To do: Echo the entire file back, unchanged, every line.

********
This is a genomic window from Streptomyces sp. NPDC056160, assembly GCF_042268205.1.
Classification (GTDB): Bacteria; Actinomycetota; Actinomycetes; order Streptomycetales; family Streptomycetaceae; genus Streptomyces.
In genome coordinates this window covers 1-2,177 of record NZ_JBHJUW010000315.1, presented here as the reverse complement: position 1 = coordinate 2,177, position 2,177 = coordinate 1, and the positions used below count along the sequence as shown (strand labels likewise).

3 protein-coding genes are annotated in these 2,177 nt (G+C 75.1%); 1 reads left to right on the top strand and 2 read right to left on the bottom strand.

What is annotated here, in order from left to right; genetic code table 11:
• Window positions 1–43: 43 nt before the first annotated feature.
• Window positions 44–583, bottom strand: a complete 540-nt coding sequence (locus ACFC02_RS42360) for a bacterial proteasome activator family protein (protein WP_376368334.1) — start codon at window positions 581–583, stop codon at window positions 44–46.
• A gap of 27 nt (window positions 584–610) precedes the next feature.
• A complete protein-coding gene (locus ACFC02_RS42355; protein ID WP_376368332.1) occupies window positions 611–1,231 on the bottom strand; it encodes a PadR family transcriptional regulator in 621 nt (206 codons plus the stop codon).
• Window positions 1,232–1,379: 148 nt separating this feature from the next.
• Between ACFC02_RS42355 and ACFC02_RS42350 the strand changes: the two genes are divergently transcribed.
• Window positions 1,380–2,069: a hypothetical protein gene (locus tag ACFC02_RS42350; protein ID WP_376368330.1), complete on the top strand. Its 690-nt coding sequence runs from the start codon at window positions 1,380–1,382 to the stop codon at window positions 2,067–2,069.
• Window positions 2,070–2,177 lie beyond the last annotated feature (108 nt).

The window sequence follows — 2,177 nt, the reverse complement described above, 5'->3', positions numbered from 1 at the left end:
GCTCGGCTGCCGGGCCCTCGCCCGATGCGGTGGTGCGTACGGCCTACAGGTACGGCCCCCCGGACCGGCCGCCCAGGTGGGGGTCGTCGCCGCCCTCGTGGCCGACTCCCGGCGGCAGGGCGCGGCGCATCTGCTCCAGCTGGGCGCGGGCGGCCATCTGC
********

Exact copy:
This is a genomic window from Streptomyces sp. NPDC056160, assembly GCF_042268205.1.
Classification (GTDB): Bacteria; Actinomycetota; Actinomycetes; order Streptomycetales; family Streptomycetaceae; genus Streptomyces.
In genome coordinates this window covers 1-2,177 of record NZ_JBHJUW010000315.1, presented here as the reverse complement: position 1 = coordinate 2,177, position 2,177 = coordinate 1, and the positions used below count along the sequence as shown (strand labels likewise).

3 protein-coding genes are annotated in these 2,177 nt (G+C 75.1%); 1 reads left to right on the top strand and 2 read right to left on the bottom strand.

What is annotated here, in order from left to right; genetic code table 11:
• Window positions 1–43: 43 nt before the first annotated feature.
• Window positions 44–583, bottom strand: a complete 540-nt coding sequence (locus ACFC02_RS42360) for a bacterial proteasome activator family protein (protein WP_376368334.1) — start codon at window positions 581–583, stop codon at window positions 44–46.
• A gap of 27 nt (window positions 584–610) precedes the next feature.
• A complete protein-coding gene (locus ACFC02_RS42355; protein ID WP_376368332.1) occupies window positions 611–1,231 on the bottom strand; it encodes a PadR family transcriptional regulator in 621 nt (206 codons plus the stop codon).
• Window positions 1,232–1,379: 148 nt separating this feature from the next.
• Between ACFC02_RS42355 and ACFC02_RS42350 the strand changes: the two genes are divergently transcribed.
• Window positions 1,380–2,069: a hypothetical protein gene (locus tag ACFC02_RS42350; protein ID WP_376368330.1), complete on the top strand. Its 690-nt coding sequence runs from the start codon at window positions 1,380–1,382 to the stop codon at window positions 2,067–2,069.
• Window positions 2,070–2,177 lie beyond the last annotated feature (108 nt).

The window sequence follows — 2,177 nt, the reverse complement described above, 5'->3', positions numbered from 1 at the left end:
GCTCGGCTGCCGGGCCCTCGCCCGATGCGGTGGTGCGTACGGCCTACAGGTACGGCCCCCCGGACCGGCCGCCCAGGTGGGGGTCGTCGCCGCCCTCGTGGCCGACTCCCGGCGGCAGGGCGCGGCGCATCTGCTCCAGCTGGGCGCGGGCGGCCATCTGC